Trainer banned over spiked horse boots found competing under false name

  • A trainer who was suspended for trying to help a rider conceal the use of boots with nails inside on a horse has breached his ban by competing under a false name.

    H&H reported that Hicham Gharib had been found guilty of horse abuse by the FEI Tribunal, alongside showjumper Essam Zbibi, in relation to gelding HH Sigma at a CSI3* show in Abu Dhabi in 2021 (news, 24 February).

    During the original case, the Tribunal heard Gharib was seen taking boots off the horse and throwing them into a bush. When the show’s chief steward retrieved the boots, each contained a “nail/sharp object” with “blood around the area”. Gharib denied all allegations and claimed he was not in the warm-up as a trainer or support personnel, and that he had removed the boots “as a favour” to Zbibi. But the Tribunal found he had “assisted and encouraged” the abuse, and he was suspended for one year from 2 February, fined 5,000CHF (£4,442) and ordered to pay 2,000CHF (1,593) costs. Zbibi was suspended for four years, fined 10,000CHF and ordered to pay 2,000CHF. When the pair appealed the decision to the Court of Arbitration for Sport in July, their cases were dismissed and both were ordered to pay an additional 5,000CHF.

    In May, the FEI opened new disciplinary proceedings against Ghrarib when members of the equestrian community reported he “might not be complying” with his suspension, and he was seen jumping three horses at an event in Furusiyya, UAE, on 6 April. The FEI was told he was registered for the show under a false name, and that he had tried to enter other events but later withdrew, when organisers realised he was suspended.

    Gharib denied the allegations and the case was submitted to the FEI Tribunal.

    The FEI said a whistle-blower reported seeing Gharib competing under the name Hisham Moataz. The FEI based its claim on this testimony, along with pictures taken by the event’s photographer showing Gharib riding a horse there. A rider named Hisham Moataz was included on a screen showing the athletes participating – and appeared on a start list with three horses.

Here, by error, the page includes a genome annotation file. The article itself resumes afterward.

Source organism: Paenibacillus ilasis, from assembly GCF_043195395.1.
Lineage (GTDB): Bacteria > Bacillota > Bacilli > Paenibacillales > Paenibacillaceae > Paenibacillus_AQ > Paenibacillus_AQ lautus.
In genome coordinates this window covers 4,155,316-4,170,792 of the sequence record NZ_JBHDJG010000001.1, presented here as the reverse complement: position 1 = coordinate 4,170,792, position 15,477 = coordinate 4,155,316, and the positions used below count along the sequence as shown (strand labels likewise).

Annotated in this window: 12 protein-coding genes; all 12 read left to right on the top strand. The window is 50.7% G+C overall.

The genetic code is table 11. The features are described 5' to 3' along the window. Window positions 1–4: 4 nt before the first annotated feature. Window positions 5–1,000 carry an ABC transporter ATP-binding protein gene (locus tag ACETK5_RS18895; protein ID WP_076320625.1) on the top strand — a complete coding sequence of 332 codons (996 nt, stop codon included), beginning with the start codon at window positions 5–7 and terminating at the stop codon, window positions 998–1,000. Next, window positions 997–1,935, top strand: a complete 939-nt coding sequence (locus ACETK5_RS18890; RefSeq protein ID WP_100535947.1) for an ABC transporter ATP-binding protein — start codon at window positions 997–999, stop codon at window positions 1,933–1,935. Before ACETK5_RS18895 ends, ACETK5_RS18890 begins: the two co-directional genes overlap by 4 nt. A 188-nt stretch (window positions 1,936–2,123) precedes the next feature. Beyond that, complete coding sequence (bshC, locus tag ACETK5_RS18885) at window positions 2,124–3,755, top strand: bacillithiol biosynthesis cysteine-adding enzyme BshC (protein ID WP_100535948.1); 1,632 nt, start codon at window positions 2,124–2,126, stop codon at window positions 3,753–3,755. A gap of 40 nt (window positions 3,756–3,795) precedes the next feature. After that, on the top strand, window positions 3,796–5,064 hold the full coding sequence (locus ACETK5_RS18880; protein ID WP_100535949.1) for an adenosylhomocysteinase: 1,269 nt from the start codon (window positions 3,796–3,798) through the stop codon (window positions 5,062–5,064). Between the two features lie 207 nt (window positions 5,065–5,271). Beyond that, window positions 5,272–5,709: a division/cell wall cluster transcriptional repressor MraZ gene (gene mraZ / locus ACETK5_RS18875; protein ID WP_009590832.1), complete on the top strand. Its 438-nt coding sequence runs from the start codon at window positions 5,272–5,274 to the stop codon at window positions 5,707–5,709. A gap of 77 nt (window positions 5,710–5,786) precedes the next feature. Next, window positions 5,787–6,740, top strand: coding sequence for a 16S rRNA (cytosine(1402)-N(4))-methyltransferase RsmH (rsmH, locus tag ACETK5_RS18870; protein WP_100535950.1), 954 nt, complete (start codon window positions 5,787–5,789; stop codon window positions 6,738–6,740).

The FEI confirmed the rider’s identity through FEI officials who reported the original horse abuse case, and Gharib’s passport confirmed the photos taken during the event were of him. In total, the FEI investigated three events where Gharib allegedly competed, but due to lack of evidence, did not pursue two of these. The FEI added that throughout the investigation “more and more” evidence was removed from the internet and social media.

    The show organiser, the Furusiyya Equestrian Club, confirmed to the FEI that Gharib was at the show with his students and that he participated hors concours (HC) and did not pay entry fees and his results were not recorded.

    The FEI noted that after Gharib was suspended in February, he repeatedly asked about his rights and restrictions during his suspension. He asked whether he could attend events as a trainer or spectator, and was told by the FEI this was not allowed.FEI rules state, “No athlete may take part hors concours in any international competition unless otherwise specified by the sport rules of the relevant discipline.”

    “It is important to remember the respondent was found to have engaged in and facilitated horse abuse at an event. It is therefore entirely logical, reasonable and proportionate for the FEI to prevent someone that has engaged in horse abuse from attending further events under the FEI umbrella,” the FEI submitted.

    In Gharib’s submissions, he acknowledged that he recognised himself in the photos taken by the photographer, but claims he never took part in the event. He said he used the fences in the arena after the show and jumped a course with two horses later that day. He also provided a letter from the organiser certifying he had not taken part in the competition, and had attended as a spectator.

    Gharib argued the FEI never obtained confirmation from the photographer that the pictures were taken during the show, and that the photographer told him she “was not sure” about the image in question and that her assistant sometimes “rotates” them for social media purposes. He added that the horses on the start list under Hicham Moataz were different horses from the ones in the pictures.

    He also claimed there was confusion over the words “hors concours” and denied all allegations, “since he did not take part” in any competitions.

    The Tribunal was “comfortably satisfied” Gharib was at the event and satisfied he participated as an athlete.
    “The fact he was not awarded any prize money is of no relevance,” said the Tribunal, adding that it could not be considered that Gharib did not know he could be in violation of his suspension.

    The Tribunal said whether or not Gharib attended under the name Hicham Moataz “could remain open”, because jumping HC was sufficient to consider he had breached his suspension – but “for the sake of completeness” the Tribunal noted the evidence, and is “convinced” he attended the event as Hicham Moataz. The Tribunal acknowledged Gharib’s claims around the identity of two horses in the photos, but said this was not substantiated with proper evidence.

    The Tribunal was satisfied Gharib had violated his suspension, and the violation showed “how little consideration” he had for FEI rules.

    Gharib was suspended for an additional year, fined 5,000CHF and must pay 2,000 CHF in costs.

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